What are the Teleological and cosmological arguments?

Both are arguments for the existence of god. They are both similar. The teleological argument, or argument from design posits that there is a god or designer based on the appearance of complexity, order, and design in nature. The argument is usually structured as follows: 1) Complexity implies a designer. 2) The universe is highly complex. 3) Therefore, the universe must have a designer. The cosmological argument, or first cause argument states that god must exist as a first cause to the universe. It is usually structured as follows: 1) Whatever exists has a cause. 2) The universe exists. 3) Therefore the universe had a cause.


Can an argument be valid with false conclusions?

An argument can be logically valid, but quite demonstrably wrong, because its first premise is false.How to choose the right starting points is a difficult part, if not impossible...Who knows which axioms are "correct" ?


What is the cosmological argument?

The basic Platonic/Aristotelian cosmological argument is this:Every finite and contingent being has a cause.A causal loop cannot exist.A causal chain cannot be of infinite length.Therefore, a First Cause (or something that is not an effect) must exist. God is then often inserted as this "First Cause".The newer more often quoted Kalam cosmological argument is this:(1)Everything that has a beginning of its existence has a cause of its existence.(2)The universe has a beginning of its existence. Therefore:(3) The universe has a cause of its existence.(4) If the universe has a cause of its existence then that cause is God. Therefore:(5) God exists.The Kalam cosmological argument is the one most often used in contemporary debate by apologists such as Dr. William Lane Craig.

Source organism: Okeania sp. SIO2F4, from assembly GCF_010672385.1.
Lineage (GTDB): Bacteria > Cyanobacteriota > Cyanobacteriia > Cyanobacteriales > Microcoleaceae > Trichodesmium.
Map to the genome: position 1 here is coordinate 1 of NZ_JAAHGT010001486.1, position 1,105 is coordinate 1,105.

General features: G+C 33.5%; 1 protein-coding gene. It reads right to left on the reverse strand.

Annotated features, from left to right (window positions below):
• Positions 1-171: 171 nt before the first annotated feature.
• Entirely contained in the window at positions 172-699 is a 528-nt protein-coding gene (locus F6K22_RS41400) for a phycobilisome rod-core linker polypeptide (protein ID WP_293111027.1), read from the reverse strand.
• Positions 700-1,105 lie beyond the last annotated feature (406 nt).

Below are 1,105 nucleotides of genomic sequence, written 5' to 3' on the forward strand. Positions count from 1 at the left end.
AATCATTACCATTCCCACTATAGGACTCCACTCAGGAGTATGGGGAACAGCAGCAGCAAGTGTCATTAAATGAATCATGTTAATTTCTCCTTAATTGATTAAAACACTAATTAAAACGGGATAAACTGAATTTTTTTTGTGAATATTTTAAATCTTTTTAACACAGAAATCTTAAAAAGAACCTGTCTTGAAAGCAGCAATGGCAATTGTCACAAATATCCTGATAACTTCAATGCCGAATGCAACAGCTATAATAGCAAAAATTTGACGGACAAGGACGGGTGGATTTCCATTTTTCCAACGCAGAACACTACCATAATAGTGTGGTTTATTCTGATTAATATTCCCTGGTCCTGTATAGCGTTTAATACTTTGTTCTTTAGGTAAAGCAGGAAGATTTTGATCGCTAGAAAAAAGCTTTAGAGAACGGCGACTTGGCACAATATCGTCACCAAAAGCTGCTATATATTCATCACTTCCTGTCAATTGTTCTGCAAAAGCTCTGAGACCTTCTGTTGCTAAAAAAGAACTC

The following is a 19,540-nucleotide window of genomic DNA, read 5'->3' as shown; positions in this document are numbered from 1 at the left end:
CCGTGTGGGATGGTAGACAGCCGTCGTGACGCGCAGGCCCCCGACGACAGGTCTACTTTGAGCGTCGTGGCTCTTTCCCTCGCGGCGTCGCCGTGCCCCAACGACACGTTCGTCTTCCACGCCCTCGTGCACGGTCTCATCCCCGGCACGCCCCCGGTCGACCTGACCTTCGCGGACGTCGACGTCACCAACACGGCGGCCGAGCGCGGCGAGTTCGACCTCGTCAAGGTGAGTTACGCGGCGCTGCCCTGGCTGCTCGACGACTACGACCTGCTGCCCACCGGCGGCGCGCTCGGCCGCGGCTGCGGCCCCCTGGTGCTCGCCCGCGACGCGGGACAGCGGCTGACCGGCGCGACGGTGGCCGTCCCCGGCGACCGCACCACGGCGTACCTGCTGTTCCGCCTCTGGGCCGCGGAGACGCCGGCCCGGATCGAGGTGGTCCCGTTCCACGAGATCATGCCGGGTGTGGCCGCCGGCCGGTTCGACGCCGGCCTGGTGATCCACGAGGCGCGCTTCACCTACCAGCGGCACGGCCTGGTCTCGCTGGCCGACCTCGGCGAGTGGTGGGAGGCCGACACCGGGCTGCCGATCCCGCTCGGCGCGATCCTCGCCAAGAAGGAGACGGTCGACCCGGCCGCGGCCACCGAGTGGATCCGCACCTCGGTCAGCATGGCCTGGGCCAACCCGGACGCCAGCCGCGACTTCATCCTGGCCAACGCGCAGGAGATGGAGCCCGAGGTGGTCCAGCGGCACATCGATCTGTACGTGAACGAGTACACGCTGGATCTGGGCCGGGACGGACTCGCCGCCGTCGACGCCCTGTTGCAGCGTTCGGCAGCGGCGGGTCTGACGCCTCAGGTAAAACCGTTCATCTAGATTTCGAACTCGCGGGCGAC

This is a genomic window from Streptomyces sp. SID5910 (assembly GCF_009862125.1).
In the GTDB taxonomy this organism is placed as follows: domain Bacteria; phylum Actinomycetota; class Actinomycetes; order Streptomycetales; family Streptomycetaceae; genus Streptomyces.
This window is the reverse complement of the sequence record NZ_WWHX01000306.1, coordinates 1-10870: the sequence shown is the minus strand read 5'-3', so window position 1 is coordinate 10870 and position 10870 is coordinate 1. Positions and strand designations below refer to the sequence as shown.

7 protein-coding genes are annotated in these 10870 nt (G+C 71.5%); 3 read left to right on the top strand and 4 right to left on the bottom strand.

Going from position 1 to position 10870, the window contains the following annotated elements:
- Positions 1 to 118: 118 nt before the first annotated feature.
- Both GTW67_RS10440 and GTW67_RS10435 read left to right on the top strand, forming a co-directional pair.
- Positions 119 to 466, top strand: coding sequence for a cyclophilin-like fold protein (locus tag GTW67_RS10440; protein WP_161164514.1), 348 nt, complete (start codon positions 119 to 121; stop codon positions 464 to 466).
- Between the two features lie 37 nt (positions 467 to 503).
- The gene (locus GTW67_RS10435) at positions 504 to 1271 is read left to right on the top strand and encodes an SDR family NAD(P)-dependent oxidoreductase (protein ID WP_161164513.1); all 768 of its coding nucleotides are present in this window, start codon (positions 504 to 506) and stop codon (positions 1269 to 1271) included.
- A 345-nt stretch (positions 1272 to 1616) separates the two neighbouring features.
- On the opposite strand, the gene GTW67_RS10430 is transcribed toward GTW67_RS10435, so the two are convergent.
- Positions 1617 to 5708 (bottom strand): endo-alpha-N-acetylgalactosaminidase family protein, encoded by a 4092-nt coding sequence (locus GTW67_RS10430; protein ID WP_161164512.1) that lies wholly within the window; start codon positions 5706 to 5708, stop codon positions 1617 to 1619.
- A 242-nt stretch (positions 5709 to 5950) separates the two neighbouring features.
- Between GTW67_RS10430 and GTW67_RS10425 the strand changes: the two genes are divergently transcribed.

Why does using evidence help present an argument?

By presenting evidence upfront, you are showing "factual" basis for your argument. Without evidence, to proceed in a case would be like your "word" vs my "word." In Legal matters, there are too many crazies out there just arguing about "opinions" and there are probably zero grounds for the case in the first place.


Constituents of categorical syllogisms?

The constituents of categorical syllogism are Matter and Form. A. Matter: Proximate Major Term -is a term with greater extension -is the predicate of the conclusion -is found in the major premise Minor Term -is a term with lesser extension -is the subject of the conclusion -is found in the minor premise Middle Term -is the term which compares the major and the minor term. B. Matter: Remote Major Premise -is the first premise, and it contains the universal principle. Minor Premise -is the second premise, and it carries the application of the universal principle. Conclusion -is the main claim of the argument. B. Form: External and Internal External form -is the expressional structure of the syllogism. Internal form -is the constituent principle of the nature and unity of the syllogism.


What are the beliefs about the Cosmological argument?